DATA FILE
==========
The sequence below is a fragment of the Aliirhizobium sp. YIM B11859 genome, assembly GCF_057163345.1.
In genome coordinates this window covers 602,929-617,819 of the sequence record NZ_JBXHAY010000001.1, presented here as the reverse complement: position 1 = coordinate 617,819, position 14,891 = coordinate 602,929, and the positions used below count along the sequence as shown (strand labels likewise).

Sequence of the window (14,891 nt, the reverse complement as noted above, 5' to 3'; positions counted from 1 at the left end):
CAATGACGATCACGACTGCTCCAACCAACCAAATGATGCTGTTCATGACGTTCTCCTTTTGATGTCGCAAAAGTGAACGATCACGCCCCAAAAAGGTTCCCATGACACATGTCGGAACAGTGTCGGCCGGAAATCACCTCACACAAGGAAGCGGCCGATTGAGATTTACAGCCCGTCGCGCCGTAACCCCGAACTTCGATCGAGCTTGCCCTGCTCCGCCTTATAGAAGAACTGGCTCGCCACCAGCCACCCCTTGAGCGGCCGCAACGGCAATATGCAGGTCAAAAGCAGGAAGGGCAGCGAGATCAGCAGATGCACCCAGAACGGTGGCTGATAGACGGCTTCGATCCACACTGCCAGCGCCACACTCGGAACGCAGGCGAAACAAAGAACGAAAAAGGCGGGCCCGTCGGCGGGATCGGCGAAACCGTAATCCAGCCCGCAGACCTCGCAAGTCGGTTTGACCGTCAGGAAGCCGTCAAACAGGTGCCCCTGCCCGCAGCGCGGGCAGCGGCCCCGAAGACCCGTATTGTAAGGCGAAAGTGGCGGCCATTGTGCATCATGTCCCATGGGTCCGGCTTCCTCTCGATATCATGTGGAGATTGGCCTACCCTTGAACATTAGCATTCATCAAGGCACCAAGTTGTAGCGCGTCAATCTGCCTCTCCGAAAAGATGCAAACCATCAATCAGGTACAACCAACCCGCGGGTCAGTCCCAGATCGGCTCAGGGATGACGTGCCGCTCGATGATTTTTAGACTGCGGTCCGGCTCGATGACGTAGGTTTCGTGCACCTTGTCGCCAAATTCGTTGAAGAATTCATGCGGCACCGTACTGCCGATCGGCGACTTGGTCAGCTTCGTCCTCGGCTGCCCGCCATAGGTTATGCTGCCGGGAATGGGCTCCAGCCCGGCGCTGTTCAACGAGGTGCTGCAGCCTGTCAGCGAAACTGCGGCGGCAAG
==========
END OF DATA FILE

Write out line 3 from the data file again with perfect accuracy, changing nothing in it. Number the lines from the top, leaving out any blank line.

Sequence of the window (14,891 nt, the reverse complement as noted above, 5' to 3'; positions counted from 1 at the left end):